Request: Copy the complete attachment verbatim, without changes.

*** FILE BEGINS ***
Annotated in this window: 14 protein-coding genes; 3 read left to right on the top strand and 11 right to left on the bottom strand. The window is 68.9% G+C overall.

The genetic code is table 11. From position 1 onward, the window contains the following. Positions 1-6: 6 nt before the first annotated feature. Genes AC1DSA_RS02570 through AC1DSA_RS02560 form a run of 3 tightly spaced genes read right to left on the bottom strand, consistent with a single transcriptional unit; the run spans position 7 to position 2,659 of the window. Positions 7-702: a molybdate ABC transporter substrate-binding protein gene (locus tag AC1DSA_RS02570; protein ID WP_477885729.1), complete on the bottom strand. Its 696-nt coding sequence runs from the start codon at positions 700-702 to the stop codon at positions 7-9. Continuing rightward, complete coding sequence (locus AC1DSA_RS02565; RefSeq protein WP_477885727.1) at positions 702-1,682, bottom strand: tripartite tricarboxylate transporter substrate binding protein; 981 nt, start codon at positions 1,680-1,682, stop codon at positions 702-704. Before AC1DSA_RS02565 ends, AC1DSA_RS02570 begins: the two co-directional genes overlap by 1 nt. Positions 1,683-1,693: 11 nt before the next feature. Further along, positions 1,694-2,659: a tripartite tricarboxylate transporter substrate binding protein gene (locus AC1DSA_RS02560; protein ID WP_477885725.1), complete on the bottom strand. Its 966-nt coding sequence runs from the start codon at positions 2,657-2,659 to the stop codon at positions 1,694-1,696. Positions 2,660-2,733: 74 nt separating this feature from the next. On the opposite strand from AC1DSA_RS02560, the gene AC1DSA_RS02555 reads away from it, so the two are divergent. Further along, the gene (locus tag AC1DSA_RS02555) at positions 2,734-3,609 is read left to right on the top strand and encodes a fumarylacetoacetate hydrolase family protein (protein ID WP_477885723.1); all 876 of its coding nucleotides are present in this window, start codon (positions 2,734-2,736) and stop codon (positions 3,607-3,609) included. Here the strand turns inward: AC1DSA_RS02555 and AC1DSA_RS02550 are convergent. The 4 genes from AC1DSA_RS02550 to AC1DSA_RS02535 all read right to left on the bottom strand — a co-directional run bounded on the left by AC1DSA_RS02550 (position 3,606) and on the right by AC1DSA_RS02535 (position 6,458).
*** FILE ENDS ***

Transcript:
Annotated in this window: 14 protein-coding genes; 3 read left to right on the top strand and 11 right to left on the bottom strand. The window is 68.9% G+C overall.

The genetic code is table 11. From position 1 onward, the window contains the following. Positions 1-6: 6 nt before the first annotated feature. Genes AC1DSA_RS02570 through AC1DSA_RS02560 form a run of 3 tightly spaced genes read right to left on the bottom strand, consistent with a single transcriptional unit; the run spans position 7 to position 2,659 of the window. Positions 7-702: a molybdate ABC transporter substrate-binding protein gene (locus tag AC1DSA_RS02570; protein ID WP_477885729.1), complete on the bottom strand. Its 696-nt coding sequence runs from the start codon at positions 700-702 to the stop codon at positions 7-9. Continuing rightward, complete coding sequence (locus AC1DSA_RS02565; RefSeq protein WP_477885727.1) at positions 702-1,682, bottom strand: tripartite tricarboxylate transporter substrate binding protein; 981 nt, start codon at positions 1,680-1,682, stop codon at positions 702-704. Before AC1DSA_RS02565 ends, AC1DSA_RS02570 begins: the two co-directional genes overlap by 1 nt. Positions 1,683-1,693: 11 nt before the next feature. Further along, positions 1,694-2,659: a tripartite tricarboxylate transporter substrate binding protein gene (locus AC1DSA_RS02560; protein ID WP_477885725.1), complete on the bottom strand. Its 966-nt coding sequence runs from the start codon at positions 2,657-2,659 to the stop codon at positions 1,694-1,696. Positions 2,660-2,733: 74 nt separating this feature from the next. On the opposite strand from AC1DSA_RS02560, the gene AC1DSA_RS02555 reads away from it, so the two are divergent. Further along, the gene (locus tag AC1DSA_RS02555) at positions 2,734-3,609 is read left to right on the top strand and encodes a fumarylacetoacetate hydrolase family protein (protein ID WP_477885723.1); all 876 of its coding nucleotides are present in this window, start codon (positions 2,734-2,736) and stop codon (positions 3,607-3,609) included. Here the strand turns inward: AC1DSA_RS02555 and AC1DSA_RS02550 are convergent. The 4 genes from AC1DSA_RS02550 to AC1DSA_RS02535 all read right to left on the bottom strand — a co-directional run bounded on the left by AC1DSA_RS02550 (position 3,606) and on the right by AC1DSA_RS02535 (position 6,458).